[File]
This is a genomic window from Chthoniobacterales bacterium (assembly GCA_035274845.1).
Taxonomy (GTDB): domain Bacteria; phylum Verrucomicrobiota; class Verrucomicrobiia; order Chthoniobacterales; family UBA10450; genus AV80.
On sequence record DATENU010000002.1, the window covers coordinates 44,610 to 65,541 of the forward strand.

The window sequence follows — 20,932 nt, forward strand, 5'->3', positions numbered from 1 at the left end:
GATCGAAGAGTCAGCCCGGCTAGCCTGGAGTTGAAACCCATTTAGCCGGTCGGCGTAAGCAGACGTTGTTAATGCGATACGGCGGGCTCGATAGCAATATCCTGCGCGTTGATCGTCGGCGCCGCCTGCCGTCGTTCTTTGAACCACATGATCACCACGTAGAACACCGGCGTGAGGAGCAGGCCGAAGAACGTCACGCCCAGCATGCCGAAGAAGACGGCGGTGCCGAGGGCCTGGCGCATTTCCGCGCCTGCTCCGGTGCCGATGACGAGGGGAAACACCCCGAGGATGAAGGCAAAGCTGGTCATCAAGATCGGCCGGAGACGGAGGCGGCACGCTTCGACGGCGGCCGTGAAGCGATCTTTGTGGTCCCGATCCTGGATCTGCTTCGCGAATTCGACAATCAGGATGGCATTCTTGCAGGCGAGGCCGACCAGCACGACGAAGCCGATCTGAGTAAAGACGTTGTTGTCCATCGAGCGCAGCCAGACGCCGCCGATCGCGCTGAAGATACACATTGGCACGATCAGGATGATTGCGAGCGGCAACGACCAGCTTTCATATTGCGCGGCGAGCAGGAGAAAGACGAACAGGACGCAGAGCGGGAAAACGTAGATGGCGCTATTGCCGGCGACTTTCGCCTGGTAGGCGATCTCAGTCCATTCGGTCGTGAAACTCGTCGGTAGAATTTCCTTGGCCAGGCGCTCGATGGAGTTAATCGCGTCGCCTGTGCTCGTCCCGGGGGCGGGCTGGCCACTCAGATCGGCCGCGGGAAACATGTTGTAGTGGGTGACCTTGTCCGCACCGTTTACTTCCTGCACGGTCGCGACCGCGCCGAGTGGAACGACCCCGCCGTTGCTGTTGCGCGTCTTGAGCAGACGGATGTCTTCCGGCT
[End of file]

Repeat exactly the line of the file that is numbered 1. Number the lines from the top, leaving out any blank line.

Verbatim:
This is a genomic window from Chthoniobacterales bacterium (assembly GCA_035274845.1).